A fellowship that is given to a student to assist with academic or living costs is considered financial aid. If a student has already received financial aid based upon the Free Application for Federal Student Aid (FAFSA), the fellowship must fit into the financial aid package, which may result in other aid being reduced or removed.
Most fellowships are granted to assist with the same costs that are covered by financial aid, such as tuition and fees, books and supplies, and living expenses. Since a student may not receive assistance in excess of the budget for these costs, a fellowship may trigger a revision of the financial aid.
A fellowship granted for other expenses such as conference attendance may be accommodated by a budget increase to cover the additional costs. A budget increase may also be requested if the average costs used in the student's budget do not reflect the student's actual costs.
The student must request a budget increase from the Student Financial Aid Office and may be asked to supply documentation of the additional expenses.
How does a stipend affect federal aid?
There are two types of stipends. How a stipend affects aid depends upon the type of stipend.
Stipends given to students without a requirement of work in kind are considered financial aid. They affect financial aid in the same way as a fellowship (see above). These stipends are reported on a 1098-T statement at the end of the year as financial assistance.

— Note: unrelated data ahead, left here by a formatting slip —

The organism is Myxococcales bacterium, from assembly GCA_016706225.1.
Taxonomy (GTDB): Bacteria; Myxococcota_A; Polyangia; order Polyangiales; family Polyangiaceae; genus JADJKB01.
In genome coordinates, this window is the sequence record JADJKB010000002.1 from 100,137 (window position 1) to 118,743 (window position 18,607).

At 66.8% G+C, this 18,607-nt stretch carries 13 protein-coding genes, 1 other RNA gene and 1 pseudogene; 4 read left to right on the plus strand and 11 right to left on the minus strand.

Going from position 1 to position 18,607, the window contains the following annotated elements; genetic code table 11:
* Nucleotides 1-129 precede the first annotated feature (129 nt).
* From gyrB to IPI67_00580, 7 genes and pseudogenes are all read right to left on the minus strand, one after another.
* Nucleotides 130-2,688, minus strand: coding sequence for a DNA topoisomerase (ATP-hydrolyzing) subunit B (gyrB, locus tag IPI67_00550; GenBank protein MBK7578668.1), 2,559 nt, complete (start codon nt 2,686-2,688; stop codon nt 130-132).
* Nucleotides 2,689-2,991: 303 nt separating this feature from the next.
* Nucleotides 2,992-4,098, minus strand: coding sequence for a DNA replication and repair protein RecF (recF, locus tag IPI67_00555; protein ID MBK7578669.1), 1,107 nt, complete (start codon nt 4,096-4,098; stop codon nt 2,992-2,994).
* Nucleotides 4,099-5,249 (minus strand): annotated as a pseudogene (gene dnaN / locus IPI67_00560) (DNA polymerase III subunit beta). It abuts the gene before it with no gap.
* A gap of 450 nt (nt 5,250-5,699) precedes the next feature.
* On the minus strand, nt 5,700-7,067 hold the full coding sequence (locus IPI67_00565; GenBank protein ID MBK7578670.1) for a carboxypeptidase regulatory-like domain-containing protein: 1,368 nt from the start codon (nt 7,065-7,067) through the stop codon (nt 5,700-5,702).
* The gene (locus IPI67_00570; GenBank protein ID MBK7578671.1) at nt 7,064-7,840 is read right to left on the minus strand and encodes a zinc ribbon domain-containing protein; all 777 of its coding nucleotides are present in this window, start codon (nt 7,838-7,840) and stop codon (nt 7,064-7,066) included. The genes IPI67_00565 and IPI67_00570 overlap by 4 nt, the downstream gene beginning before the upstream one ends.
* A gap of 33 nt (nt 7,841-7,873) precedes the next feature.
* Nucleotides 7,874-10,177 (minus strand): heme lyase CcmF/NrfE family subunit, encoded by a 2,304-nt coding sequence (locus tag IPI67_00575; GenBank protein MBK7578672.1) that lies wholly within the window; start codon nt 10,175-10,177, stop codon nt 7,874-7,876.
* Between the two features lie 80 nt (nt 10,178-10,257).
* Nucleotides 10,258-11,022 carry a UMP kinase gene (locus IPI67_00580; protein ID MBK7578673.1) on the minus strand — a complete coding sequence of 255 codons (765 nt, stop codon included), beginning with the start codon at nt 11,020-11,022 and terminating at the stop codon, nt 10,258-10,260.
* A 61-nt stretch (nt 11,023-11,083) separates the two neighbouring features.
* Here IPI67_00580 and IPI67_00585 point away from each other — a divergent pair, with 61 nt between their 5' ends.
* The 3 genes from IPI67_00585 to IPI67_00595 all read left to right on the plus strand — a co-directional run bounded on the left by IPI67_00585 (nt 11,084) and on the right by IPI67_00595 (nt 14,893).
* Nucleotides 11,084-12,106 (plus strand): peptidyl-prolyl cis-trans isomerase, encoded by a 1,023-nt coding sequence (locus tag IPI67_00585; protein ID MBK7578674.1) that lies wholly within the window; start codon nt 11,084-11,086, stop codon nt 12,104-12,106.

Stipends paid to a student in return for work performed for the university are not considered financial aid. These are wages and are reported on a W-2 statement at the end of the year as income. These stipends are reported on the tax return and on the next year's FAFSA. This may affect the student's financial need and award eligibility for the following aid year.
How does a graduate assistantship affect federal aid?
A graduate assistantship is employment with the university to perform some service (teaching, research, or service) in exchange for wages and benefits.
Assistantships may include both stipends and tuition waivers. Stipends are not considered aid in this case because they are for work performed (see above). Tuition waivers are considered a form of financial aid, since graduate student budgets include aid for the purpose of paying tuition. Graduate Assistants receiving tuition waivers will have their federal financial aid adjusted to reflect this financial assistance.
A student who receives additional financial assistance late in the processing cycle may already have a full financial aid award. If additional costs do not exist (see budget increase information under Fellowships above), the financial aid awards will be reduced and the student may be required to repay some aid already received.